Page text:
Attitudes and Prejudices-Some clews that were detected as to the author of this tale: This tale reeks with a string of coincidences that are required to allow the story line to progress. The story also requires extensive foreboding, bordering on clairvoyance, to prepare for travel travails. Characters are introduced and discarded in wholesale groups. The author's engineering knowledge of aircraft is minimal, but the features of the AM feel familiar. The circumstances & hazards on this trip are also very reminiscent of the Air Glider Voyage. (See Vol #12)  I'd hazard that this author was the same as #12's, who I called "Frank Dixon," (The author of G&D's Hardy Boys.) The similarity in writing style and attitudes is, in my judgment, pretty conclusive. Aside, the author is also an old temperance man, as the AM gets christened with ginger ale, rather than Champagne.

Tom is working on inventing the "Mile High Club." Comment is made that "love-making cannot be conducted in shouts," while he & Mary are on a plane ride. Mary also "stops the clock" on her third airplane. (Something about this girl makes airplanes crash.) This time they fall into a cranberry bog, where she and Tom almost drown in quicksand. Since this is her third strike, I feel it's time for her to hang up her goggles.

Rad and Koku are no longer called "boy" or other denigrating terms, but the indigenes encountered during the trip are all treated at best, as ignorant savages. Speaking of Rad and Koku, they are left behind in this tale. Perhaps Tom has had it with their constant bickering? A new and well-muscled character, one Armenius Peltok, shows up. Tom hires him solely on the basis of an unsolicited written recommendation he submits. Sounds foolhardy, but his many skills are needed to make the story flow, later in the tale.

Does Ned Newton still have a girl friend? Helen Morton, introduced in the previous episode as a pretty serious love interest for Ned, didn't even show up to wish her sweetie a bon voyage. She does make an appearance at the finish line, and gets a "souvenir."

Tom has upgraded his firepower. He now keeps an "automatic" in his bedroom nightstand for repelling burglars. Koku actually shoots a nocturnal prowler, and the AM carries not only small arms, but a tripod mounted machine gun. It gets used, too, doing a "fearful slaughter" amongst some Micronesian head-hunters.

At the conclusion of the story, Tom & Ned get a reception dinner, the girls get expensive gifts, Bart wins his bet, and the Monarch's mechanics (the real heroes of the tale) get to clean up the mess that is the worn-out Triple Traveler. Some things never change...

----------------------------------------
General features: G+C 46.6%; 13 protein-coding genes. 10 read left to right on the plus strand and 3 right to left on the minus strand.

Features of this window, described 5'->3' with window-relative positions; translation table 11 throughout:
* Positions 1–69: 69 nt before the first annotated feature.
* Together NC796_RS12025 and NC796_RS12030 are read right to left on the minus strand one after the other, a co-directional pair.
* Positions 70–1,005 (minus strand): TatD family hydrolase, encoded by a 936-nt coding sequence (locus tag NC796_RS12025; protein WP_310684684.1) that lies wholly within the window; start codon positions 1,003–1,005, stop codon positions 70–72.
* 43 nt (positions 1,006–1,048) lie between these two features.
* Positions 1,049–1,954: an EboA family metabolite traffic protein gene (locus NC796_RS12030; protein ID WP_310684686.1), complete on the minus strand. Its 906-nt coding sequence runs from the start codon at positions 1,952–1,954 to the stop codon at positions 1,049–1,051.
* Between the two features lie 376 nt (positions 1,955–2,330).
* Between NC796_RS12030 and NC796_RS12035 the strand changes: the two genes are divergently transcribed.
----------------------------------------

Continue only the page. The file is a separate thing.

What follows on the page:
Tom punches out both a Honolulu cop and Dan Kilborn when they try to nab him on a trumped-up attempted murder charge. I wonder if the felonious assault charge the cop would file is still on the books? Tom may have to avoid Hawaii in future voyages...


Errata-There is a running gag throughout this series. Mr. Damon's home keeps flip-flopping between Waterfield and Waterford, NY. Sometimes it is in neither, and several times in both places, at once. This is partly due to the enforced poor communication amongst the many ghostwriters at G&D that contributed to this series.

There are now 4 distinct categories. In this tome Mr. D's home flops back to Waterford.

The tally for 30 volumes, to date is:

Waterfield-14,  Both places-2,   Waterford-9, and  Neither place-5.

Typos and malapropisms were almost nonexistent.  Only one popped out, the description of Jed Kimball flying in "County Fares" (Fairs) on p72.

Factual stuff, though...Tom refers to a previous round the world trip made by Navy fliers-it was the Army (Air Corps) that did the RTW trip in 1924. See timeline, below.

When Tom & Mary crash in a bog, he has her unbuckle her seat belt and stand up in the plane "to lessen the impact." They splash down, safe, in spite of the reason for the crash being a loss of control/high-speed dive.

Turn-of-the-century Persian Boondock roads are smooth and level. (We need some of those folks to come here and design roads in Michigan...)